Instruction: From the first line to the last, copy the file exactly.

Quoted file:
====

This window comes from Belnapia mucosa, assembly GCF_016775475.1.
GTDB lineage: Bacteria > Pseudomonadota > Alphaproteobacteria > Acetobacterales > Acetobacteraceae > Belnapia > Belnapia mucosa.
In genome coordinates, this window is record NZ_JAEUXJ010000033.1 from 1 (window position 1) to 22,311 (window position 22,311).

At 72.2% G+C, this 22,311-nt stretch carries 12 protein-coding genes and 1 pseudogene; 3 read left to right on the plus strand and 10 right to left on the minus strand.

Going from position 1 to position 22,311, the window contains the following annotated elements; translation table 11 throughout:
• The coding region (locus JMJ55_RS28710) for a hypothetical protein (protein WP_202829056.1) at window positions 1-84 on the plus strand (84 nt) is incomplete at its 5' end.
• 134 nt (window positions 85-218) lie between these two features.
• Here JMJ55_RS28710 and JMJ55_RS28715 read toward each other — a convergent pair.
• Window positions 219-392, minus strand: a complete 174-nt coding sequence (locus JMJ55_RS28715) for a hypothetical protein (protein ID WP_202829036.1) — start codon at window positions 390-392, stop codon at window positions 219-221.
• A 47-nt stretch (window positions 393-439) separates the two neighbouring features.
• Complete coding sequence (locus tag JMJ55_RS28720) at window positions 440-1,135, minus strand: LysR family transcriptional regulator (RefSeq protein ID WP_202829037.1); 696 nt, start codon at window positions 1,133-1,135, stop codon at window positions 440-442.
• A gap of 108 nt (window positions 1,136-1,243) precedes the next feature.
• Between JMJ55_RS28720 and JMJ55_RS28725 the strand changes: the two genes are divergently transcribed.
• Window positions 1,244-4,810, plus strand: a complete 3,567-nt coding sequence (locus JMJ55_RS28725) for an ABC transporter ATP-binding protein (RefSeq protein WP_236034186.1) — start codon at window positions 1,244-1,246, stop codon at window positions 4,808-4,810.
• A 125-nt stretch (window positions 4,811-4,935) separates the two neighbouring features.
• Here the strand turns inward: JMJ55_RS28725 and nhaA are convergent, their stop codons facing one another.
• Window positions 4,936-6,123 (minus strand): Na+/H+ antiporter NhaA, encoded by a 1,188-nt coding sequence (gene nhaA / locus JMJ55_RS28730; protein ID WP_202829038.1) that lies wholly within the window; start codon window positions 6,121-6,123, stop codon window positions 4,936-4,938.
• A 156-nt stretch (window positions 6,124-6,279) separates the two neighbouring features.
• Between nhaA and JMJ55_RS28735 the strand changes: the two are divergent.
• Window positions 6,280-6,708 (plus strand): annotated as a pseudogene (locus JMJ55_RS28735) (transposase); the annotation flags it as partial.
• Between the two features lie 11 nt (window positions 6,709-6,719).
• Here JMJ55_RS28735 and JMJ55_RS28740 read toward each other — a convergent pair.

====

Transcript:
This window comes from Belnapia mucosa, assembly GCF_016775475.1.
GTDB lineage: Bacteria > Pseudomonadota > Alphaproteobacteria > Acetobacterales > Acetobacteraceae > Belnapia > Belnapia mucosa.
In genome coordinates, this window is record NZ_JAEUXJ010000033.1 from 1 (window position 1) to 22,311 (window position 22,311).

At 72.2% G+C, this 22,311-nt stretch carries 12 protein-coding genes and 1 pseudogene; 3 read left to right on the plus strand and 10 right to left on the minus strand.

Going from position 1 to position 22,311, the window contains the following annotated elements; translation table 11 throughout:
• The coding region (locus JMJ55_RS28710) for a hypothetical protein (protein WP_202829056.1) at window positions 1-84 on the plus strand (84 nt) is incomplete at its 5' end.
• 134 nt (window positions 85-218) lie between these two features.
• Here JMJ55_RS28710 and JMJ55_RS28715 read toward each other — a convergent pair.
• Window positions 219-392, minus strand: a complete 174-nt coding sequence (locus JMJ55_RS28715) for a hypothetical protein (protein ID WP_202829036.1) — start codon at window positions 390-392, stop codon at window positions 219-221.
• A 47-nt stretch (window positions 393-439) separates the two neighbouring features.
• Complete coding sequence (locus tag JMJ55_RS28720) at window positions 440-1,135, minus strand: LysR family transcriptional regulator (RefSeq protein ID WP_202829037.1); 696 nt, start codon at window positions 1,133-1,135, stop codon at window positions 440-442.
• A gap of 108 nt (window positions 1,136-1,243) precedes the next feature.
• Between JMJ55_RS28720 and JMJ55_RS28725 the strand changes: the two genes are divergently transcribed.
• Window positions 1,244-4,810, plus strand: a complete 3,567-nt coding sequence (locus JMJ55_RS28725) for an ABC transporter ATP-binding protein (RefSeq protein WP_236034186.1) — start codon at window positions 1,244-1,246, stop codon at window positions 4,808-4,810.
• A 125-nt stretch (window positions 4,811-4,935) separates the two neighbouring features.
• Here the strand turns inward: JMJ55_RS28725 and nhaA are convergent, their stop codons facing one another.
• Window positions 4,936-6,123 (minus strand): Na+/H+ antiporter NhaA, encoded by a 1,188-nt coding sequence (gene nhaA / locus JMJ55_RS28730; protein ID WP_202829038.1) that lies wholly within the window; start codon window positions 6,121-6,123, stop codon window positions 4,936-4,938.
• A 156-nt stretch (window positions 6,124-6,279) separates the two neighbouring features.
• Between nhaA and JMJ55_RS28735 the strand changes: the two are divergent.
• Window positions 6,280-6,708 (plus strand): annotated as a pseudogene (locus JMJ55_RS28735) (transposase); the annotation flags it as partial.
• Between the two features lie 11 nt (window positions 6,709-6,719).
• Here JMJ55_RS28735 and JMJ55_RS28740 read toward each other — a convergent pair.